Today I found a brayta that echoes a quote from Shakespeare. Or, perhaps more accurately, I found a quote from Shakespeare that corresponds to a brayta that we studied in Gemara class.
Here is the brayta, from Tosefta Ketubot perek zayin, appearing also in B. Ketubot Ayin Bet: aleph:
He who vows forbidding his wife to borrow or to lend a rafa? or a chvara? or a millstone or an oven must release her and give her the ketuba money because he is causing her to bear a bad name among her neighbors.
The Tosefta is dealing with the limits of a husband’s right to restrict his wife’s activities. What sorts of vows is a husband permitted to take, in cases where the content of those vows will infringe upon his wife’s liberties? We are told, for instance, that he is not allowed to take a vow that will forbid her from going to weddings or funerals; nor is he allowed to take a vow forbidding her to dress in colorful clothing. Here the brayta stipulates that a husband is forbidden to prevent his wife from borrowing from or lending to her neighbors. A husband cannot say, “I swear to God that you are forbidden from lending any utensils to the neighbors,” because he will be causing his wife to develop a bad reputation. If his wife is forced to abide by such restrictions, the neighbors are likely to deem her antisocial or stingy or just plain rude.
Now why would a husband make such a vow? Why would he not want his wife to borrow or lend? I was thinking about this during chevruta today, when suddenly a quote popped into my brain: “Neither a borrower nor a lender be.” Where is that from, I asked myself? And then suddenly I remembered: Hamlet! When Laertes announces his decision to travel abroad (“my thoughts and wishes bend towards France”), his father Polonius gives him a valedictory benediction filled with some rather long-winded advice. Included among his Mishlei-style (i.e. proverbial?) wisdom is the following:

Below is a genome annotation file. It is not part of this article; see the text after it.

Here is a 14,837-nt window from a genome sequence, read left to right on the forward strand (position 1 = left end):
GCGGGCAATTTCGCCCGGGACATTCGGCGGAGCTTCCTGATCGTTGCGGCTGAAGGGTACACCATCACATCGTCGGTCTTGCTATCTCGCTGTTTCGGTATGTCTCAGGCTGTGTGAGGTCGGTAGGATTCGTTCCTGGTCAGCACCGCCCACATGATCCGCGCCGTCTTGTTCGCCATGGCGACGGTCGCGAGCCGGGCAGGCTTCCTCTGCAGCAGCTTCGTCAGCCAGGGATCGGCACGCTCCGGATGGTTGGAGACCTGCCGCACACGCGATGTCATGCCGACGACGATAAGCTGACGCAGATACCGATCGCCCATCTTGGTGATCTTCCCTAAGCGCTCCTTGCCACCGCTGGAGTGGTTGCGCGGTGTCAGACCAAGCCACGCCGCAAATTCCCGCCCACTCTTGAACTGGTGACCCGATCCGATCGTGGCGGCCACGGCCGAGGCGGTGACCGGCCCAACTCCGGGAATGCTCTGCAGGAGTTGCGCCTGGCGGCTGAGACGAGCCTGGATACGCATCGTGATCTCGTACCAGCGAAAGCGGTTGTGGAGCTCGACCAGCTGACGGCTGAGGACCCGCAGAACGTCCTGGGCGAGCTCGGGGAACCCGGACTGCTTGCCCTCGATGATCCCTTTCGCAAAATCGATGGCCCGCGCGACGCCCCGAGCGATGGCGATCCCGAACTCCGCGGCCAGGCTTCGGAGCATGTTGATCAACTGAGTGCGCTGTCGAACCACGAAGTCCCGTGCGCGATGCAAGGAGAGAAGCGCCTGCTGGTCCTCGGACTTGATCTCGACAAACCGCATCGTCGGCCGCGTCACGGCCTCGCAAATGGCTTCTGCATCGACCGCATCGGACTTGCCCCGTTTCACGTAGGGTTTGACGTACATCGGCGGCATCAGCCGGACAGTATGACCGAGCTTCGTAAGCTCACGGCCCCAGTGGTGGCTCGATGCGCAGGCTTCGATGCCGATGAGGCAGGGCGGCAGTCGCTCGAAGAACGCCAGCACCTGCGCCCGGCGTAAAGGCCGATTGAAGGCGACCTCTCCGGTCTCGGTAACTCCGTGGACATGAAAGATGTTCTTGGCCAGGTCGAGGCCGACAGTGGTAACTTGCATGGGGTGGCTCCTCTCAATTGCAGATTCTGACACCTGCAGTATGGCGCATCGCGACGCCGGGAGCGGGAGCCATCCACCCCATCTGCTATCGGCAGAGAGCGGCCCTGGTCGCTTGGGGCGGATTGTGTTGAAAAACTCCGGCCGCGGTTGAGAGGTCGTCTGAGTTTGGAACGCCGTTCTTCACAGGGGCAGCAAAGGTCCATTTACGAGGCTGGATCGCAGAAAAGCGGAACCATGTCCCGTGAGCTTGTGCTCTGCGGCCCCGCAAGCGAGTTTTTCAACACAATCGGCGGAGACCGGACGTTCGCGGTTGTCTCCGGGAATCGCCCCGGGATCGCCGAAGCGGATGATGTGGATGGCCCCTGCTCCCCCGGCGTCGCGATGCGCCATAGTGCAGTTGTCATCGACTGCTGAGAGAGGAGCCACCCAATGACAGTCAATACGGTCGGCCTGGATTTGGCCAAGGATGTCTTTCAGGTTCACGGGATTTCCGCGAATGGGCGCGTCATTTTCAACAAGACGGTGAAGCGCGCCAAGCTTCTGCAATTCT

Neither a borrower nor a lender be;
For loan oft loses both itself and friend,
And borrowing dulls the edge of husbandry.
Hachi garsinan: Polonius tells Laertes that he should neither borrow nor lend, because these types of behaviors tend to destroy friendships. That is, they will cause one to develop a “bad name among her neighbors,” as the Tosefta puts it. Moreover, “borrowing dulls the edge of husbandry”: if a person can rely on her neighbor as a source of goods, she has less of a need to maintain an efficient household economy – any time she is out of an egg, she can always just knock on her neighbor’s door. When read in conjunction with the Tosefta, this “husbandry” takes on a double entendre, as it is quite literally the man’s status as husband that is endangered by his prohibition on borrowing and lending.
But the most famous part Polonius’ speech comes in the lines immediately following these warnings about borrowing and lending:
This above all: to thine ownself be true,
And it must follow, as the night the day,
Though canst not then be false to any man.
The woman whose husband forbids her from borrowing or lending is prevented from being true to herself. She may wish to be a good neighbor and lend a cup of sugar to the woman down the hall (or in the adjacent courtyard), but she is bound by her husband’s vow. This is quite an untenable situation, given that one “canst not then be false to any man.” Therefore her husband is obligated to release her from the marriage (and from his vow) and to give her the monetary value of her ketuba.
I conclude in iambic pentameter: Kach piresh rabeinu Shakespeare zal.